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Publishing PGP Keys in DNS

by Michael Urspringer - 06.11.2016

As I now have secured my DNS server with DNSSEC, I was able to publish my public  PGP key also via DNS. There are two different possibilities to do that:

PKA (public key association)

This puts a pointer where to obtain a key into a TXT record. At the same time that can be used to verify that a key belongs to a mail address. You can find more about that here (only in German).

My DNS TXT record looks like that:

The part before “._pka.” is the local part of my mail address (“michael”) and the part after “._pka.” is the domain name “urspringer.de”. The “v=pka;” specifies the version of PKA (currently V1). The value “fpr=7F3F203B94F85C3B7969BF58C5F5860FF6160414” is the finger print of my PGP key. The value “uri=http://www.urspringer.de/media/Michael_Urspringer.asc” specifies the URL where my PGP public key can be downloaded.

You can test if it is working e.g. with gpg like that:

 

OPENPGPKEY

With an OPENPGPKEY resource record the complete key is stored in DNS. You need to have a Bind9 version of  9.9.7 or  9.10.2 and newer.

The name under which the record is located is built up as described below:

  • the local part of the email address associated with the key, hashed with the SHA2-256 hash function and truncated to the first 28 octets;
  • the _openpgpkey label;
  • the domain part of the email address.
  • The record data is the PGP public key

It looks something like that:

To create that record you can use the tool on this website. Just put in your PGP public key, select “Standard (OPENPGPKEY)” as output format and click on “Generate”.

You can test if it is working with OPENPGPKEY.info.

 

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Debian Jessie: Upgrade BIND9 to newer version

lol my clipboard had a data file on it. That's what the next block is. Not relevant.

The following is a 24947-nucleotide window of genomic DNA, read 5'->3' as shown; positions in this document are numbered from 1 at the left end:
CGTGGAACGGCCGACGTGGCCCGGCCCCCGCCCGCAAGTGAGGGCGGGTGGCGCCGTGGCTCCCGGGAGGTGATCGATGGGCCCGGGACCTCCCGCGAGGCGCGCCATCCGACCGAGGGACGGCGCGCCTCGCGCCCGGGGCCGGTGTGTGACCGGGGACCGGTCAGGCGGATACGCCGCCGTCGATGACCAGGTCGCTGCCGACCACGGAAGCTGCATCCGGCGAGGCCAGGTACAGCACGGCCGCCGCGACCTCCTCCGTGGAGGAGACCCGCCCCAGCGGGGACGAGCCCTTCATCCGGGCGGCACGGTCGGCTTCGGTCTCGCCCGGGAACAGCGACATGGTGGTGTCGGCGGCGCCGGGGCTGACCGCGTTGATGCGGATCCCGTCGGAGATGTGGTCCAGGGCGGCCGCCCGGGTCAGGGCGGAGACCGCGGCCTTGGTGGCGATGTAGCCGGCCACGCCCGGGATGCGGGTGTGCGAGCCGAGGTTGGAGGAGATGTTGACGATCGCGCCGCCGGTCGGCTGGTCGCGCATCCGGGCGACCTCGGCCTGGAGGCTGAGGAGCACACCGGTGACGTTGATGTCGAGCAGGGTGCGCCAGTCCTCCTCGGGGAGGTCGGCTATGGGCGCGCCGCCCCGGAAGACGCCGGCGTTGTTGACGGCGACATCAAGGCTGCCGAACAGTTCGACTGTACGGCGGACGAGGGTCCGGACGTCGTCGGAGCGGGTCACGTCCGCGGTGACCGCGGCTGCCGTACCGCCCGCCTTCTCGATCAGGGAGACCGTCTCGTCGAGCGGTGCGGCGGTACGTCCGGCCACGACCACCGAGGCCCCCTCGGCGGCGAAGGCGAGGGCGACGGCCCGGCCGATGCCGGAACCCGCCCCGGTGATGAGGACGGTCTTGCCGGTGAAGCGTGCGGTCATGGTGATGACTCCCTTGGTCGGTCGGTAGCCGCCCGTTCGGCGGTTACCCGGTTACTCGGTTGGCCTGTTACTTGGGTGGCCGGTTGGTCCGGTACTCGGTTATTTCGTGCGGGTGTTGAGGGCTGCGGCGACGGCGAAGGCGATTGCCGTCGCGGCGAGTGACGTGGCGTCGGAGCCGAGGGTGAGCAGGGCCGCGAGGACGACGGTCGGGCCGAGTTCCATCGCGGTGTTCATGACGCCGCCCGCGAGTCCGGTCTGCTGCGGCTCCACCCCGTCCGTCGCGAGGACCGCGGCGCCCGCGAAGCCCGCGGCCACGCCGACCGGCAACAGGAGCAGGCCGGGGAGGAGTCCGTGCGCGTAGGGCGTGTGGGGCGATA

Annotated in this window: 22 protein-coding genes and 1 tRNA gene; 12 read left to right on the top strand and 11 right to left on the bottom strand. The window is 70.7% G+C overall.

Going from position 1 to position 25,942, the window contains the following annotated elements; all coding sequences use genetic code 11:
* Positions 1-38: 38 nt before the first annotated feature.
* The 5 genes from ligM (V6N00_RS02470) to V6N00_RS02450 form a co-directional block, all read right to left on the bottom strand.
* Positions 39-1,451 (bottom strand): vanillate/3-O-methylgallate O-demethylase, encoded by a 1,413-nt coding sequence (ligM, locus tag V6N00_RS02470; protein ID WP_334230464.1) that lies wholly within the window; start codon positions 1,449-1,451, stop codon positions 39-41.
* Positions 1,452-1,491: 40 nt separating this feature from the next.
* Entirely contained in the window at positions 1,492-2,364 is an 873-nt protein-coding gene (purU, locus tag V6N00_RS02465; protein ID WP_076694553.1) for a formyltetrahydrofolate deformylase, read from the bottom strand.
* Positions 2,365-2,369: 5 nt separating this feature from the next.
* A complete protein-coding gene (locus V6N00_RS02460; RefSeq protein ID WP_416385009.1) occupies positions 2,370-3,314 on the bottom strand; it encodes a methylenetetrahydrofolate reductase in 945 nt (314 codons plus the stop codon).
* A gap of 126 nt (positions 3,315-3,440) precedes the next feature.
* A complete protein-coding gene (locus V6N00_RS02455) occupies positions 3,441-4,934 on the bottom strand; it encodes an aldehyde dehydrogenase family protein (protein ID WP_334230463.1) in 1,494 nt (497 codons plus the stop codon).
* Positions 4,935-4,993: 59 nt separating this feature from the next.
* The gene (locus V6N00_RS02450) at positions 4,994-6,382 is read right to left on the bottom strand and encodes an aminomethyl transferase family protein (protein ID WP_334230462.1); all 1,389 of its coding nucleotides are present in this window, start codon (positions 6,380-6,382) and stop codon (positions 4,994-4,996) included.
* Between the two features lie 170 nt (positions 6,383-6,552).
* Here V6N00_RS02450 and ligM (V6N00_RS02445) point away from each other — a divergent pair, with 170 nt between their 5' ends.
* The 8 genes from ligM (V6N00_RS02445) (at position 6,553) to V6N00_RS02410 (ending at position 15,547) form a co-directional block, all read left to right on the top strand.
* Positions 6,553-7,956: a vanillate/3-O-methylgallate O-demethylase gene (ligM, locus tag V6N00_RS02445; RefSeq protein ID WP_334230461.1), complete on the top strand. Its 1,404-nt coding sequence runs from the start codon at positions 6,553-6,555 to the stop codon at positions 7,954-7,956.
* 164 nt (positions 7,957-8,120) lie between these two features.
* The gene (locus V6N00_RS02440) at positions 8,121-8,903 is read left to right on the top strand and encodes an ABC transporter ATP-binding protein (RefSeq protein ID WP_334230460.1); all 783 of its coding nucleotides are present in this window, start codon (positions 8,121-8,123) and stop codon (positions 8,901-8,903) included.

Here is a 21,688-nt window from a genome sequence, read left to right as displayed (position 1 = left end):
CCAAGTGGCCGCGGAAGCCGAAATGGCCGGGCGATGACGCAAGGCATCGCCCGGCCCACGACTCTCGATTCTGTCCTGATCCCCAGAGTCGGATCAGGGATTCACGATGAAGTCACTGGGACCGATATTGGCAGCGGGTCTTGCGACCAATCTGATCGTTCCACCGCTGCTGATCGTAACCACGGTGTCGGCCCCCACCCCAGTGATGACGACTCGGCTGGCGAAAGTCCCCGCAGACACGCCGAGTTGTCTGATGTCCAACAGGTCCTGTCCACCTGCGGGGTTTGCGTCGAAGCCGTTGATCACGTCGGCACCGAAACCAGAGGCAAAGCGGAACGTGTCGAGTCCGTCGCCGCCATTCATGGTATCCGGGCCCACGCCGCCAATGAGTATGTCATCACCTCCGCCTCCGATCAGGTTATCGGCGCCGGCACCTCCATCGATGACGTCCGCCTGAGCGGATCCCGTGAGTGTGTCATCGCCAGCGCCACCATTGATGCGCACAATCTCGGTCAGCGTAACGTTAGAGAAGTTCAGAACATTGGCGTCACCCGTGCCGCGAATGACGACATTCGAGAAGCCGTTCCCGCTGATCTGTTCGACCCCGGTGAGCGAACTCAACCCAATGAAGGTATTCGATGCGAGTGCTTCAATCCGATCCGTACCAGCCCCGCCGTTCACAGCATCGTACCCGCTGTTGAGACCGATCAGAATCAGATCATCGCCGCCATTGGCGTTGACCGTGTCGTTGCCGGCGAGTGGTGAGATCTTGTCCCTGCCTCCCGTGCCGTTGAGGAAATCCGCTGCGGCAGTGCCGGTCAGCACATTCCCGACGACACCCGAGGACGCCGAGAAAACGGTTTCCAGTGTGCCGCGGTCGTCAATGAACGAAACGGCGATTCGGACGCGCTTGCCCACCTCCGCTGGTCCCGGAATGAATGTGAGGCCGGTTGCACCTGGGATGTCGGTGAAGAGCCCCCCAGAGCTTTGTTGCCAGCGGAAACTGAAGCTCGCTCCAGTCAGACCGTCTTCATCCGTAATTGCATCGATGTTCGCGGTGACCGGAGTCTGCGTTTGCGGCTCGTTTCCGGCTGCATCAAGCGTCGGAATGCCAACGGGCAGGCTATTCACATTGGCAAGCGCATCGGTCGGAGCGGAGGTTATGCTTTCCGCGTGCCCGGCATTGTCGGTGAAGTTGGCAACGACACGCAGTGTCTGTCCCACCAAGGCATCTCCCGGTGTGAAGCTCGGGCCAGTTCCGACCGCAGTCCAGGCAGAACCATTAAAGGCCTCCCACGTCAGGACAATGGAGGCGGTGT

by Michael Urspringer - 06.11.2016

I wanted to update BIND9 on my Debain Jessie Linux system to a newer version than the currently packaged version 9.9. Here are the steps to upgrade it to version 9.11:

This will install the new version of BIND9 to “/usr/local/sbin”. So you can have installed the new version of BIND9 in parallel to the packaged version of Debian Jessie (which resides in “/usr/sbin”). So in case of problems you can always go back to the original BIND9 version.

You now need to modify the start script of BIND9 so that thew new version will be used. You can do that with the following steps:

  1. Stop BIND9 with “service bind9 stop”
  2. Make a backup of the original start script: “cp /etc/init.d/bind9 /etc/init.d/bind9.ORG”
  3. Open “/etc/init.d/bind9” in an editor
  4.  Add the path “/usr/local/sbin” at the end of the path statement so that it looks like “PATH=/sbin:/bin:/usr/sbin:/usr/bin:/usr/local/sbin”
  5. Replace all “/usr/sbin/named” to “/usr/local/sbin/named” and all “/usr/sbin/rndc” to /usr/local/sbin/rcd”.
  6. Make a backup of the original service definition: “cp /lib/systemd/system/bind9.service /lib/systemd/system/bind9.service.ORG”
  7. Open “/lib/systemd/system/bind9.service” in an editor
  8. Replace all “/usr/sbin” with “/usr/local/sbin”
  9. Run the following commands:
    ln -s /etc/bind/named.conf /etc/named.conf
    ln -s /etc/bind/rndc.key /etc/rndc.key
  10. Start BIND9 again with “service bind9 start”

Now BIND9 should run with the new version.

 

 

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Technical Changes Behind the Scene …

by Michael Urspringer - 05.11.2016

Long time ago since I posted something here. The reason for that is, that I did some massive technical changes in the background.

First, all my stuff is now running on a plain Linux virtual server (based on Debian Jessie) instead of a Linux server manged via Plesk. It was simply too much overhead and very hard to figure out where to do changes which will not be overwritten by Plesk later again. So adding new stuff or configuring existing things is much easier now.

I also improved my internal mail system. In the past I used already my own mail server but forwarded all mails to Google Mail as I really like the Gmail front end and especially the archive and search functionality. Antispam had also been outsourced to Spamfence. Both worked very well for me but all my mails were sent and stored to third party providers. So changed that and now everything is done on my own server. I reconfigured Postfix so that most of the spamming attempts is now already blocked on the SMTP level and never reaches my system. The very few spammers, who are successful in delivering mails, are filtered out by SpamAssassin which now works very well. Same is true for dangerous mails like viruses, executables etc. I added also support for SPF and DKIM both for incoming and outgoing mails